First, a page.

More than a dozen prominent CEOs have ushered out of the executive suite in recent weeks. Yale SOM's Jeffrey Sonnenfeld writes that their sudden departures offer lessons on how to survive—or at least make a graceful exit.
When Kathy Warden was named CEO of Northrop Grumman this week, she became the third woman CEO among the top five aerospace and defense contractors. Yale SOM’s Jeffrey Sonnenfeld writes that this welcome trend has an echo in the early history of the industry.
Yale SOM’s Jeffrey Sonnenfeld writes that CEO Bob Iger did the right thing by swiftly cancelling the highly rated show.
Jeffrey Sonnenfeld says the CEOs of AT&T and Novartis were right to respond swiftly and directly to their companies’ connection to the scandal around Michael Cohen.
The CEO of Facebook is apologizing to Congress for the company’s misuse of user data. But real contrition, Yale SOM’s Jeffrey Sonnenfeld writes, means explaining what you did wrong and making sure it doesn’t happen again.
With legislators demanding answers from Facebook and users deleting the company's app, its top leaders have been silent. We asked Prof. Jeffrey Sonnenfeld how they should be responding to the Cambridge Analytica scandal.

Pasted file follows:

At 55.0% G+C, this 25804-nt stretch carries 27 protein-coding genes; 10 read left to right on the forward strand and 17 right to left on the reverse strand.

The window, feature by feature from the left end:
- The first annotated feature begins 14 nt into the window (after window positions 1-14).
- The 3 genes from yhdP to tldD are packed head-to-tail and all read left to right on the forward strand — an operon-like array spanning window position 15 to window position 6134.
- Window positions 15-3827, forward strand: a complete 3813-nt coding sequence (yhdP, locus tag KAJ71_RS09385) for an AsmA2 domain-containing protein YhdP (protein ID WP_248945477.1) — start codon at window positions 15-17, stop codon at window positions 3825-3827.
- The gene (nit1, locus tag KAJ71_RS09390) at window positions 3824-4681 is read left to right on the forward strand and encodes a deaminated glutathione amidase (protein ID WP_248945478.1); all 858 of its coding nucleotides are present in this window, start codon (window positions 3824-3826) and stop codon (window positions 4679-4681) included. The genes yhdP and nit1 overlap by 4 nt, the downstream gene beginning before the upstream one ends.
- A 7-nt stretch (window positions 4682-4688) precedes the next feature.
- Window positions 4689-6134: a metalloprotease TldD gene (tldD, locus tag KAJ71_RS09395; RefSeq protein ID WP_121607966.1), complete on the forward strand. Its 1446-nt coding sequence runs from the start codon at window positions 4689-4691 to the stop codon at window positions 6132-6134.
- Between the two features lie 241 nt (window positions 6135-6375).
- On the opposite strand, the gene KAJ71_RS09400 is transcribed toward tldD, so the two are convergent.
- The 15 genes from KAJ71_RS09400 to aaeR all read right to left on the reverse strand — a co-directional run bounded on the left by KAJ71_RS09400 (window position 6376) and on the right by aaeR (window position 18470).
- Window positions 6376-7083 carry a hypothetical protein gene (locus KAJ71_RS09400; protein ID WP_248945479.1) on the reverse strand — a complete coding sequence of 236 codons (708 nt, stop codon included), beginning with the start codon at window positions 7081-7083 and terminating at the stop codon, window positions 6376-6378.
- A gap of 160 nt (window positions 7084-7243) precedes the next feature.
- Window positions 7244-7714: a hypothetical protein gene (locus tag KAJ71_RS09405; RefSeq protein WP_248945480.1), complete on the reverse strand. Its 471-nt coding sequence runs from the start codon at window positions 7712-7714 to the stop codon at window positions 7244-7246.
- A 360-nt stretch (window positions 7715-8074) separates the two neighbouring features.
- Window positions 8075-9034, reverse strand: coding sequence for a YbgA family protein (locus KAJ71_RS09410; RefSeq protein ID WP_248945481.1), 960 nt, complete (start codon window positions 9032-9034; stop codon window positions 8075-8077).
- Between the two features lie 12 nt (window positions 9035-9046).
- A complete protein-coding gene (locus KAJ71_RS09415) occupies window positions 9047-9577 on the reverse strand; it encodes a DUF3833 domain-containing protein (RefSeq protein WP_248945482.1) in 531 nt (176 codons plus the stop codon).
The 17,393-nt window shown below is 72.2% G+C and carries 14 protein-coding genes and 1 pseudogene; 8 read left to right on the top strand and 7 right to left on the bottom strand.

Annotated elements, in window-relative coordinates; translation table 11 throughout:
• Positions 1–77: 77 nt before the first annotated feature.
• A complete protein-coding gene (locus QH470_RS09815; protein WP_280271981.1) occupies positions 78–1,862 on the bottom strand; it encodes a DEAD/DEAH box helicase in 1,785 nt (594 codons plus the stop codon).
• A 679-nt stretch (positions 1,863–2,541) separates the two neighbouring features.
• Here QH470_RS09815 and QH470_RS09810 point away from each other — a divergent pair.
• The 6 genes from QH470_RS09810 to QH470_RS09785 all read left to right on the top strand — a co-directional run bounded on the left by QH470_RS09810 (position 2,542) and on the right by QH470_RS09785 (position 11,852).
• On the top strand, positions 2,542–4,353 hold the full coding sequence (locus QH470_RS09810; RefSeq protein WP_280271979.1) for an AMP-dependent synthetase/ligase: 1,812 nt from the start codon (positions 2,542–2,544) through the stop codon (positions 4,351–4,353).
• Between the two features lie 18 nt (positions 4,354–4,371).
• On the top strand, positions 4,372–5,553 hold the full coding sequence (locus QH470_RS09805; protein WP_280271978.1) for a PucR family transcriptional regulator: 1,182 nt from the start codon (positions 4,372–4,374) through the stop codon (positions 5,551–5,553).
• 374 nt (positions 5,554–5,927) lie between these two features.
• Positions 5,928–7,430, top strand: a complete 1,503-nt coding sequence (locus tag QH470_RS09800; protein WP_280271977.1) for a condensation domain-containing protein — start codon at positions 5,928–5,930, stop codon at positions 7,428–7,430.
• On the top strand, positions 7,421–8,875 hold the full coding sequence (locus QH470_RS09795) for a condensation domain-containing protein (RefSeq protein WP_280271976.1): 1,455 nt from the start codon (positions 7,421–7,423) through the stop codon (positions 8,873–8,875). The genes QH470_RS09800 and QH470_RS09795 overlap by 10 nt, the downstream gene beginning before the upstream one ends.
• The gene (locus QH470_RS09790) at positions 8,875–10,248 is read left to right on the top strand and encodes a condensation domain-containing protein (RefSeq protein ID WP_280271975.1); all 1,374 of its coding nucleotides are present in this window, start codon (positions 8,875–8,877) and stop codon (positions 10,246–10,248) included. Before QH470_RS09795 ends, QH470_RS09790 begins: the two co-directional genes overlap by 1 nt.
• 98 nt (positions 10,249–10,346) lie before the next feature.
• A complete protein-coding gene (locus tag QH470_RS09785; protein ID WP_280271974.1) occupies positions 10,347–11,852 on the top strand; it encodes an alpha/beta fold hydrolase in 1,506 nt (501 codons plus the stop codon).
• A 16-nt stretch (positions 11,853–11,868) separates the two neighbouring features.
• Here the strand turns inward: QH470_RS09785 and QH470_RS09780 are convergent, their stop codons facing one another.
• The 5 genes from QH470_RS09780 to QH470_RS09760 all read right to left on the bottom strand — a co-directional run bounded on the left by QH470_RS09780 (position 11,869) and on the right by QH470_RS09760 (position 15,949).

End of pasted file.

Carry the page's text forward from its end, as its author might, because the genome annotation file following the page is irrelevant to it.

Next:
Should for-profit corporations be taking a stand on a hot-button political issue like guns? Prof. Jeffrey Sonnenfeld argues that businesses need to not just respond but to lead.
In the wake of the mass shooting in Parkland, Florida, Prof. Jeffrey Sonnenfeld writes, a wave of outrage is prompting CEOs to acknowledge their duty to the public and stand up to the NRA.
Yale SOM's Jeffrey Sonnenfeld writes that asking a few simple questions can help a potential board member avoid an unhealthy corporate culture.
After a group of top business leaders resigned from presidential advisory panels, Yale SOM’s Jeffrey A. Sonnenfeld discussed the conundrum faced by leaders of public corporations who take seriously their role as citizens.